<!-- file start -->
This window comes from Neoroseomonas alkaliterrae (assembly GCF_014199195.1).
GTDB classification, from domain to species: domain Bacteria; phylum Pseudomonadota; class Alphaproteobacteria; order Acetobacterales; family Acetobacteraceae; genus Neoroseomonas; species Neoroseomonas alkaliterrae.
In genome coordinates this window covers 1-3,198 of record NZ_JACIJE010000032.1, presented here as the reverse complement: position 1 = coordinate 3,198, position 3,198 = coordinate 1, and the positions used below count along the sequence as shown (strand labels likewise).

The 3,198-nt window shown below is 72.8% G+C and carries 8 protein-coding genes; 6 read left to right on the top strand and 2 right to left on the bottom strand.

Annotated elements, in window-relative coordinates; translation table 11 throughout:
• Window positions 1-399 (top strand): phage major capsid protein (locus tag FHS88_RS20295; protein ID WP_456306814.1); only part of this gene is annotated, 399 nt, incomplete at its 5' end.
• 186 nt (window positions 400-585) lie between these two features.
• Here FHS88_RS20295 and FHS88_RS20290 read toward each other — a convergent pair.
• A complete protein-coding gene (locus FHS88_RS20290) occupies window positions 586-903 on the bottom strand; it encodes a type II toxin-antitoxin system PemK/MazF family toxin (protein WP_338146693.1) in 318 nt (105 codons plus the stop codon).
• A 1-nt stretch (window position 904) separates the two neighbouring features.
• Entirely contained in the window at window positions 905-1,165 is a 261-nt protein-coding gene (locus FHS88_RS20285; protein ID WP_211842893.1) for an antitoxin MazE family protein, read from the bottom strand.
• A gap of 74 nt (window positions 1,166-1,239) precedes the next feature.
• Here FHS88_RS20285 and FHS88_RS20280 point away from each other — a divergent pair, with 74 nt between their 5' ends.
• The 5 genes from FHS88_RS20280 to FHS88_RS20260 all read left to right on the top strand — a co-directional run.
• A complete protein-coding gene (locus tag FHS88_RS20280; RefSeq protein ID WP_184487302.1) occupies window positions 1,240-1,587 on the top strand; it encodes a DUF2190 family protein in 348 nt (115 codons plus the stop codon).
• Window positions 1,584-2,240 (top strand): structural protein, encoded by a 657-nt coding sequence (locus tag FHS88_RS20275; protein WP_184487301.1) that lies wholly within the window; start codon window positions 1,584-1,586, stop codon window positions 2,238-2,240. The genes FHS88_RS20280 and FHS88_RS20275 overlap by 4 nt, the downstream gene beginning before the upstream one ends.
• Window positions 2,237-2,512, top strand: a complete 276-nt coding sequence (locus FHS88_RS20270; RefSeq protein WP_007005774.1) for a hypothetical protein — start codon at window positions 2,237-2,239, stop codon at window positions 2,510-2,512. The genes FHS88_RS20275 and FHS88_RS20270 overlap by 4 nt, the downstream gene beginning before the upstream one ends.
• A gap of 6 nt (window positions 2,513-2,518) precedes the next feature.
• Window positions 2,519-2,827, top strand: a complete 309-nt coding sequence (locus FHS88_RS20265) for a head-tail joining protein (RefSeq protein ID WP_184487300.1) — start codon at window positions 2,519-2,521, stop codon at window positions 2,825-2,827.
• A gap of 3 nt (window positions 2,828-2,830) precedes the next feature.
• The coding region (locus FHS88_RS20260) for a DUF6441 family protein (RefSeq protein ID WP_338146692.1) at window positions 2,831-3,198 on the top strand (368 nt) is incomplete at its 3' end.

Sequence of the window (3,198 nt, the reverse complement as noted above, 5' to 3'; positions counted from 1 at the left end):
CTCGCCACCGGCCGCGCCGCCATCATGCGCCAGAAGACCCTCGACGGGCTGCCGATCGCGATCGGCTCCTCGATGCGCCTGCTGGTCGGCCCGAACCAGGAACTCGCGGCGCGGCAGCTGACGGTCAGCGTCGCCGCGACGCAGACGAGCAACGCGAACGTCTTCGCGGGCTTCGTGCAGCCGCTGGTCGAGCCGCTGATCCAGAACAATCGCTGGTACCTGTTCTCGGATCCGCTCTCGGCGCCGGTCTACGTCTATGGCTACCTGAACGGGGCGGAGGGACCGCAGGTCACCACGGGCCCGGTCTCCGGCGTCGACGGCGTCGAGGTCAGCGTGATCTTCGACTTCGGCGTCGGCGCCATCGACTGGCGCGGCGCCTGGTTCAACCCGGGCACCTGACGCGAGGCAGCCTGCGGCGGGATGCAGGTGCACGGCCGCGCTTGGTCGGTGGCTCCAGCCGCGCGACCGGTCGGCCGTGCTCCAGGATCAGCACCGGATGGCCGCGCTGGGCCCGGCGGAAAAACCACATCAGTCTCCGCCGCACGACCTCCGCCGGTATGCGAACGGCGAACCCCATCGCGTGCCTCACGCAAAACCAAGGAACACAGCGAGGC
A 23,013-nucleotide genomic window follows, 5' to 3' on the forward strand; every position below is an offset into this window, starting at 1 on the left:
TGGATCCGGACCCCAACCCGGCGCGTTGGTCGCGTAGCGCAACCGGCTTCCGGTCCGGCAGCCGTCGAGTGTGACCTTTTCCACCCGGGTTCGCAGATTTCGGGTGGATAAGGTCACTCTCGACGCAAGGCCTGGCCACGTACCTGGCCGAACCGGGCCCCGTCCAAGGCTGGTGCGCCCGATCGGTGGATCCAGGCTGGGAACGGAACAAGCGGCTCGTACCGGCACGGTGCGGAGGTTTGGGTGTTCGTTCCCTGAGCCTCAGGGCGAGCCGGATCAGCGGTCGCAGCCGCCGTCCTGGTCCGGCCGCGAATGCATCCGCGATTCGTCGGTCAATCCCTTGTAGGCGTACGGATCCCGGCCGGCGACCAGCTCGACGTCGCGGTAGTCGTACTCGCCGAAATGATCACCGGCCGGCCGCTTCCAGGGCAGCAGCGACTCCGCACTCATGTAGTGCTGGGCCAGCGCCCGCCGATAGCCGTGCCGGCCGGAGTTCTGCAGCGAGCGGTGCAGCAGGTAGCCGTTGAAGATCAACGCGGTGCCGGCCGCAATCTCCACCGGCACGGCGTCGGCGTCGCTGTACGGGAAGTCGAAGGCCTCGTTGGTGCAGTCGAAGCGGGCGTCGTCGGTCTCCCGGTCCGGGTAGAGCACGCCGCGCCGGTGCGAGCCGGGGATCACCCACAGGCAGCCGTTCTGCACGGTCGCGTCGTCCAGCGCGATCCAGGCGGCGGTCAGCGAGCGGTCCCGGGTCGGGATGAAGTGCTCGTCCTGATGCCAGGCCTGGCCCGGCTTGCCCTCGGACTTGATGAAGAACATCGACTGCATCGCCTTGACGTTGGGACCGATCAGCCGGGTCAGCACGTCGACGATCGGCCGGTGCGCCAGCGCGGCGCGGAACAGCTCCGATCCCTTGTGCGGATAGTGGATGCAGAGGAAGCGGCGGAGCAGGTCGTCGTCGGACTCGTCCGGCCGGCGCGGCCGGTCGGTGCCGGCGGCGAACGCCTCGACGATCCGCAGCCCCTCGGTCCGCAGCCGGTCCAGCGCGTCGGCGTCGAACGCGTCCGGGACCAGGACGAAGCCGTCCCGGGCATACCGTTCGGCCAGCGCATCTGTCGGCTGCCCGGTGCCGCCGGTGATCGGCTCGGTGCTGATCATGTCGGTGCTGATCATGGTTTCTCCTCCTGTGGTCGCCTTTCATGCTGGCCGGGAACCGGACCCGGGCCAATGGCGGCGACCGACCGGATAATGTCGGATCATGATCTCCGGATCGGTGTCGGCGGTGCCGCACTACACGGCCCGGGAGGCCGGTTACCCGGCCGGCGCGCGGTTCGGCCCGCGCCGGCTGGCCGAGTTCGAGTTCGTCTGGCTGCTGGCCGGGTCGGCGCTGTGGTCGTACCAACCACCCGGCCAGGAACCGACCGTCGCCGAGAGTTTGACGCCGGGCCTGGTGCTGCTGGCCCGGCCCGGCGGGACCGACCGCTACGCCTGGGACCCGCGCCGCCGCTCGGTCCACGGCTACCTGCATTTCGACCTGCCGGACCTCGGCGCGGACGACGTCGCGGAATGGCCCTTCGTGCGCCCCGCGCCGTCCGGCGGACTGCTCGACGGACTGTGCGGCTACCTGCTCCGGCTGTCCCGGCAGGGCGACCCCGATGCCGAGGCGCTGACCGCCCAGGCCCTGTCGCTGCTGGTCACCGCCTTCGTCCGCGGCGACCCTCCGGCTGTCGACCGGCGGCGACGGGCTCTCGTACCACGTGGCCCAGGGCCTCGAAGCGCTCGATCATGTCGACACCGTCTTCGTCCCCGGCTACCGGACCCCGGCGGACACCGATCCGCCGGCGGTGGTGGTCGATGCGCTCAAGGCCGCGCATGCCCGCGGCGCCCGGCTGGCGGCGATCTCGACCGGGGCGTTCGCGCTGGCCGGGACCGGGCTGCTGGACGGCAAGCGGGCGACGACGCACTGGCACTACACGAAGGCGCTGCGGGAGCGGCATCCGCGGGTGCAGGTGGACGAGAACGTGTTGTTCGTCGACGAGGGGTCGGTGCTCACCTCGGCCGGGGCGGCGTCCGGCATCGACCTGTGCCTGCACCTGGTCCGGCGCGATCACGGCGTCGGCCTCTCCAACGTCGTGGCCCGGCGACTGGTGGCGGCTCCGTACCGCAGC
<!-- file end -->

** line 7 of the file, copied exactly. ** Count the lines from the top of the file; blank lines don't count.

• 186 nt (window positions 400-585) lie between these two features.